Was There a Mine?

Ink sketch by Wendy Harty 2020 called Imagine a Mine in Them Thar Hills

There is talk of the world going cashless! There would be a lower crime rate because there’s no tangible money to steal, less money laundering with a digital paper trail, and no physical banks needed as transactions would be “through the airwaves”. The cons would be a hacker that drained your bank and you had no alternative source of money and over spending as you wouldn’t see the cash leaving your hands. The Brinks Armored Trucks employees would lose their jobs!

There was very little physical money in the early 19th century. President Jefferson imposed a moratorium on the production of silver dollars from 1806 until 1837. People relied on the barter sytem but what did they do when they needed supplies and had nothing to barter? They made private coinage. They were not meant to deceive the public but were successful attempts to use the newly-produced metal. They did not claim government authorization but indicated the name of the producer and generally passed as money.

Mary Magdalene Stump was born on December 17, 1754. She married Jacob Yoakum 1753-1838 and they had eight children together. She died on March 23, 1841, in Paris Kentucky having lived a long life of 86 years. I am 1st cousins 5x removed with Mary Magdalene, the connection being Christopher Stump, my 4th great grandfather on my maternal Miller side. Those Stump’s made the history books interesting from Christopher being well over six feet tall and strong as an ox and parlaying peace treaties with the Natives, Frederick Stump- massacre or murderer and founder of Nashville, Tennessee, his son the first victim of serial killers and now the story of the Yoakum’s.

Starting with the journal of Henry Schoolcraft, an American geographer, geologist, and ethnologist, noted for his early studies of Native American cultures, as well as for his 1832 expedition to the source of the Mississippir River wrote, ” I lent my canoe to Mr. Yochem on January 14, 1819, to carry bear’s bacon and pork to the mouth of the Great North Fork River, where a keel boat lay with trade goods. Yochem lived in the vicinity of what was later Talbert’s Ferry”. History of Marion County, Arkansas, White River by Duane Huddleston pages 104-106. It was also said that Schoolcraft stayed with Solomon Yocum and his son, Jacob, during his tour of the Ozarks in 1818 and 1819.

In 1818 the US Government made an agreement with the Delaware Indians, granting them land west of the Mississippi River in exchange for their land in Ohio, Indiana and Illinois. They settled near the James River in Missouri. In doing so they “displaced” some settlers, termed squatters, among whom were the Yoachum’s, Solomon and his brother, James also known as Jake or Jacob, who had settled their in the 1790’s. The white settlers were allowed to rent bottom land for cultivation, pasture for stock grazing and erect mills on waterways, co-existing with the tribes. It didn’t take for complaints to arise. “Solomon Yoachum has erected a distillery – and has made a quantity of peach brandy selling it for some time. There are many outlaw characters below him selling whiskey constantly to the Indians” wrote John Campbell, Agent for the US Government. The Ozark Mountaineer wrote and article called “St. Yocum and the Delawares” Tossed from the Nation.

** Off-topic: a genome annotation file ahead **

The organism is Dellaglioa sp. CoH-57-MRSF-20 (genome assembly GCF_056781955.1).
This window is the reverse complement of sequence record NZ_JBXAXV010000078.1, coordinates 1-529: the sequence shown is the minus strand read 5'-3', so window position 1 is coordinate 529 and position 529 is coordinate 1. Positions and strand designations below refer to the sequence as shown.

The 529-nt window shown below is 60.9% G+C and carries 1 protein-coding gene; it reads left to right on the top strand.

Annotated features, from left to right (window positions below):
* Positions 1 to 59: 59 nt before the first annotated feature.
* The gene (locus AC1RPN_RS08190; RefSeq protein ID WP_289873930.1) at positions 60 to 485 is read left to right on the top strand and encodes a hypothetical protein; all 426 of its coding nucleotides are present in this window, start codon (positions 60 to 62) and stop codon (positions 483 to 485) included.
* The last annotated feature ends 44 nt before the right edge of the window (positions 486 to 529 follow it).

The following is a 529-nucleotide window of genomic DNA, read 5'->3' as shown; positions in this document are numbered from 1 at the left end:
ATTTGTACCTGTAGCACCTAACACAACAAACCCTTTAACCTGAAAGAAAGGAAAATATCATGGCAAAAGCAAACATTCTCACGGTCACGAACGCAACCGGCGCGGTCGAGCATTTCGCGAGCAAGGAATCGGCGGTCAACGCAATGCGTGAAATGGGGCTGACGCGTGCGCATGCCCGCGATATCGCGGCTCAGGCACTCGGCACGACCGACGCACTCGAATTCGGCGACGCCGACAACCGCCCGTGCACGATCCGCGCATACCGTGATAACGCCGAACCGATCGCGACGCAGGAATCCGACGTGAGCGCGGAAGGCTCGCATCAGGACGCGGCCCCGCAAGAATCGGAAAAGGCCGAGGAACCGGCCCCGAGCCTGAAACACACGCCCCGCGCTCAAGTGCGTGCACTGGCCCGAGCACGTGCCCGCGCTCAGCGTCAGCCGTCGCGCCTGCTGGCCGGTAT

Making peach brandy and whiskey, provided Solomon and the Yochum’s a local, short lived infamy but the most popular Ozark History is of the Yoachum Silver Dollars and legend of the Yoachum Silver Mine. There have been books written, one being Traces of Silver, by Artie Ayres, who owned the property that the Yoachum silver mine was believed to be on. Believed is the key word here as the mine has never been located.

What is fascinating and believeable are the Yoachum Silver Dollars. A trade coin, the Yocum Dollar, served the local necessities of commerce. The coin, stamped with two words, “Yocum Dollar”, was not a counterfeit but its size and shape were identical to the American dollar and contained more pure silver. So where did they get the silver to cast the coins? A mine? Another theory is from previously minted coins, either Government issued, the Spanish reales or Mexican silver coins, which floated freely up and down the Mississippi River and trading posts. With no banks and little real money, small money or “change” was needed. It was common practise to break, or cut up larger coins into symmetrical pieces called “bits”. A dollar was cut into eight pizza slice bits. Two bits was a quarter of a dollar, four a half.

The Yoachum’s would have accumulated a lot of these “bits” doing business in their whiskey trade. With a brisk liquor business as well as running a mill and extensive livestock interests they probably had lots of bits. Perhaps they took other merchants pieces or bits in exchange for the newly minted dollars, and made more dollars. As these pieces were often hacked off from a whole coin, the pieces were not uniform in size or weight. It would have been simple to melt the pieces, cast them into a mold and stamp them Yocum Dollar.

It was the coming of banks and government backed money that ended the Yocum trade dollars. Perhaps they were all hacked to pieces, melted down to resurface as US silver coins, or even jewelry. But somewhere out there, somewhere in some cave may be an old rotted bag with coins stamped Yochum or better yet someday someone may find the Yochum Mine, as people speculated there must have been a mine to have that much pure silver.

I have a US Silver Dollar inherited from my father, stamped CC 1921 meaning Carson City and the year 1921 has specific meaning to him as that was the year of his birth. While I gaze upon it I can only speculate that perhaps it has some Yochum silver in it.

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